[*The calculation does not include obtaining identity theft insurance because that is not a recognized form of insurance in New York State and cannot be sold to New York residents.] 

    Value of Equifax’s settlement offer for a combined 10 years of credit monitoring = $1,890.

    There are additional benefits to credit monitoring services:

    1. You are regularly alerted to unauthorized charges and new accounts that may be opened, so you can more quickly respond and work to remove them before they become debt you are responsible for.

    2. You will know your credit score, so if your credit report is pulled for a new credit card or loan and is not accurate, you would be alerted and could correct any negative impacts.
If you acted and paid money for services after the breach, there may be additional funds for services purchased after the initial breach announcement, including

  • Losses from unauthorized charges to your accounts.
  • The cost of freezing or unfreezing your credit report.
  • The cost of credit monitoring.
  • Fees you paid to professionals like an accountant or attorney.
  • Other expenses like notary fees, document shipping fees and postage, mileage, and phone charges.
  • For the time you spent dealing with the breach. You can be compensated $25 per hour up to 20 hours. There are limited funds available so your claim may be reduced. See FAQ 7 for more details.
    • If you submit a claim for 10 hours or less, you must describe the actions you took and the time you spent doing those things.
    • If you claim more than 10 hours, you must describe the actions you took AND provide documents that show identity theft, fraud, or other misuse of your information.
  • For the cost of Equifax credit monitoring and related services you had between September 7, 2016, and September 7, 2017, capped at 25 percent of the total amount you paid.

For these claims, you will need to include receipts and other documentation to show you spent the money. 

Note, if you are eligible and decide to “opt in” to one the settlement options for the Equifax breach, it does not preclude you from bringing separate claims against Equifax for other issues besides the security data breach.

Opt Out

If you decide NOT to claim funds as part of the settlement, you can reserve your right to sue Equifax later, by sending a letter of exclusion by November 19, 2019.

This statement must contain the following information:

  • The name of this proceeding (In re: Equifax Inc. Customer Data Security Breach Litigation, Case No. 1:17-md-2800-TWT, or similar identifying words such as “Equifax Data Breach Lawsuit”);
  • Your full name;
  • Your current address;
  • The words “Request for Exclusion” at the top of the document or a statement that you do not wish to participate in the settlement; and
  • Your signature.

Send the statement directly to:

Equifax Data Breach Class Action Settlement Administrator
Attn: Exclusion
c/o JND Legal Administration
P.O. Box 91318
Seattle, WA 98111-9418

The current settlement ends the existing cases pending against Equifax related directly to the security data breach, so only new claims can be filed.  Opting-out allows you to bring a lawsuit against Equifax for specific claims related to the data breach later.  Your timeline to bring a suit will depend on the statute of limitations for the additional claims you are making.  The Division strongly recommends contacting an attorney prior to making the decision to opt-out of the settlement. Consumers should also review what it takes to file a claim in advance of opting out.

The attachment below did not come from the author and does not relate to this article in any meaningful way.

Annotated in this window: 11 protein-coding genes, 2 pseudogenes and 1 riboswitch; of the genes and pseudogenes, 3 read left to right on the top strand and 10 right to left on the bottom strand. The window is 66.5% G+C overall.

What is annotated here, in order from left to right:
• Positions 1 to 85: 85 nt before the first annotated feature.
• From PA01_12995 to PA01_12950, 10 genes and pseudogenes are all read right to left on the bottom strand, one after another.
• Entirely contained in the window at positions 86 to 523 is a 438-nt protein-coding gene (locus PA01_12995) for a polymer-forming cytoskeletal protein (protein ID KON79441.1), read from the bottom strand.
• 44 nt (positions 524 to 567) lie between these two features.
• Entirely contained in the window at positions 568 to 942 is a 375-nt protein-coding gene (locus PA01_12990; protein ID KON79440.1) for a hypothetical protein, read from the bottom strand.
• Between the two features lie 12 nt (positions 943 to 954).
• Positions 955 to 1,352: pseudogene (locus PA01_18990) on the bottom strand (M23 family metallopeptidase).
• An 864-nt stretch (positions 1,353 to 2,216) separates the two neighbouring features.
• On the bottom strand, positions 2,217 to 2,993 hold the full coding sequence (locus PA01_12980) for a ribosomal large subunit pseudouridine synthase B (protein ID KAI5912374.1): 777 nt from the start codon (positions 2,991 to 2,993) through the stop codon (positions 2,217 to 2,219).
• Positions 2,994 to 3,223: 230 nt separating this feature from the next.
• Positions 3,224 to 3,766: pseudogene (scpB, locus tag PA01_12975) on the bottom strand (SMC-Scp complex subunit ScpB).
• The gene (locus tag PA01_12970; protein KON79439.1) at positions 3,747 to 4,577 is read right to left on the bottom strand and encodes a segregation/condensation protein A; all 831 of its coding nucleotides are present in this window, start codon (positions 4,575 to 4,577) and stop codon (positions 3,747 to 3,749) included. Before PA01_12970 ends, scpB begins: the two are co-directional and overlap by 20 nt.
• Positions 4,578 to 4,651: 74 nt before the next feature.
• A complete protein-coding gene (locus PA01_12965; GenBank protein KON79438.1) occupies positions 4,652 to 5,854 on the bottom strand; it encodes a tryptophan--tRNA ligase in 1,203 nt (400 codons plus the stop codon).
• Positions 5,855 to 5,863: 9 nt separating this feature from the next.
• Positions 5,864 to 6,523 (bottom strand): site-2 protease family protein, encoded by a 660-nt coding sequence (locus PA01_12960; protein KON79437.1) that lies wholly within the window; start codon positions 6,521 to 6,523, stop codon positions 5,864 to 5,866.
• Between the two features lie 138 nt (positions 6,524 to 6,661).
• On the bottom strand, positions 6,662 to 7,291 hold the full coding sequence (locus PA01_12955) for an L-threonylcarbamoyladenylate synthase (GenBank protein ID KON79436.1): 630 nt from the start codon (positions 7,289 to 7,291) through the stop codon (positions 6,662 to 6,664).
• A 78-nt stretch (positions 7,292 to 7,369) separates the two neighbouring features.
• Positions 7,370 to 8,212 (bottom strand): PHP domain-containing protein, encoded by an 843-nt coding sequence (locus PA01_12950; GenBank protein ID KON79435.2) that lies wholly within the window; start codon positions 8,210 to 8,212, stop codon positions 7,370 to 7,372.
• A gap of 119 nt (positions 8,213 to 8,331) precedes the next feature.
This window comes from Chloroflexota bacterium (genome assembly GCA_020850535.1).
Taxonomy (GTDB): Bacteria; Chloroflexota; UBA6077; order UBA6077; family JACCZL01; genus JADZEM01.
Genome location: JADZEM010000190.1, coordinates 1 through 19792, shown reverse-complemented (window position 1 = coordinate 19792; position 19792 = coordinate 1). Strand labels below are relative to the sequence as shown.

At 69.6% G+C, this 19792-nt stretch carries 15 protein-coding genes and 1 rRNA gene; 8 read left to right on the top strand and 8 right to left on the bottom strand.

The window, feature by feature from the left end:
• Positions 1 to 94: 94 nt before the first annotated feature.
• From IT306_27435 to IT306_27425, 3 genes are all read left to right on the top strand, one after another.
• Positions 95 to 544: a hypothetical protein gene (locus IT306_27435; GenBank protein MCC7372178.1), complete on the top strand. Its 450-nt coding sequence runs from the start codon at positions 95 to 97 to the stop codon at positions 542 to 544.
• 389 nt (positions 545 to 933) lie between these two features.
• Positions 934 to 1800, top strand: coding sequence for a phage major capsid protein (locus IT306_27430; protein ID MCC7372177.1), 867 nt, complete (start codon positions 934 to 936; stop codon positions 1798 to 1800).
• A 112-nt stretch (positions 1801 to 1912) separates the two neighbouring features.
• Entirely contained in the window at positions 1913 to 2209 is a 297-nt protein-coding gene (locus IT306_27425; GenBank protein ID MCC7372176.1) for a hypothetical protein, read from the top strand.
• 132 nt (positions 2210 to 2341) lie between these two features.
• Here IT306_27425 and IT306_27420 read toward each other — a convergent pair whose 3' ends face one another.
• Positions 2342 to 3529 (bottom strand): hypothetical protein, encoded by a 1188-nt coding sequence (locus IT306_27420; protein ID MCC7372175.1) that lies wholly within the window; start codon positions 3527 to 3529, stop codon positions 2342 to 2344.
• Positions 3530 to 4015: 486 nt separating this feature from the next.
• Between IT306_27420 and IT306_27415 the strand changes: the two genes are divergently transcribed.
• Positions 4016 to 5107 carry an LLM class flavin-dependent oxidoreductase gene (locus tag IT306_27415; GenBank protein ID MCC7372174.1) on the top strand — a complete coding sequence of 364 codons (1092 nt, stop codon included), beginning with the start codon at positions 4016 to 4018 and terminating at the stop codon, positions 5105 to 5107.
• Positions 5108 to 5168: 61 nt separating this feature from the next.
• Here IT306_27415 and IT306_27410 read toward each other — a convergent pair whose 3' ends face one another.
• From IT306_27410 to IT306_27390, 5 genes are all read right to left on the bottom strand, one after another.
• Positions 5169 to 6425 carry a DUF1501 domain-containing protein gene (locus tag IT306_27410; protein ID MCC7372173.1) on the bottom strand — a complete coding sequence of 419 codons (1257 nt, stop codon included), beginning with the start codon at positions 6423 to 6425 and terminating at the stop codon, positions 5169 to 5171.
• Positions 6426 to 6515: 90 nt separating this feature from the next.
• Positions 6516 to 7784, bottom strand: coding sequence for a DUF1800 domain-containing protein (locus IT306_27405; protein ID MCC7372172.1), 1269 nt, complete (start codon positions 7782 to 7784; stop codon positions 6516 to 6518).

Do Nothing

You have until November 19, 2019 to let Equifax know you are actively not participating in the settlement, until January 22, 2020 to file a claim for settlement or you can do nothing.  If you do nothing, you give up your right to sue Equifax in the future for claims related to the data breach, and you forego the flat dollar amount or 10 years of free credit monitoring provided by the settlement.

Tools to Protect

Whether or not you were affected by the Equifax breach, New Yorkers are entitled to several tools to help manage their credit scores.  By law, Equifax, Experian and TransUnion are required to provide New Yorkers the opportunity to place a free fraud alert or free security freeze on their credit report.  A fraud alert requires any business that submits an inquiry about your credit to check with you before opening a new account.  A security freeze restricts access to your credit file, limiting access to anyone trying to open new accounts in your name.  For more information about these services, see

Consumers can also receive free credit reports four times a year, by first going to and then go to each of the credit reporting agencies during the remainder of the year and request a free annual credit report from each (,, and

Important Settlement Dates

November 19, 2019 – Deadline to exclude yourself from the Equifax settlement, if you want to file your own claims specifically about the 2017 security breach separately.

December 19, 2019 – The Court will hold a hearing to consider any objections, and decide whether to approve the settlement, award attorneys’ fees and expenses, and grant service awards to the named class representatives. You may enter an appearance through an attorney, but do not have to. The Court has appointed lawyers to represent you and the class, but you can hire another lawyer at your own expense.

January 22, 2020 – deadline to decide on the settlement for cash or credit monitoring services as part of the settlement.


If you have additional questions about tools to manage your credit or want to know more about monitoring your credit, the Division of Consumer Protection can assist New Yorkers via the Consumer Helpline at 800-697-1220, available Monday to Friday, from 8:30 a.m. to 4:30 p.m. Consumer complaints can be filed at any time via the Division’s website. The Division can also be reached via Twitter at @NYSConsumer or Facebook at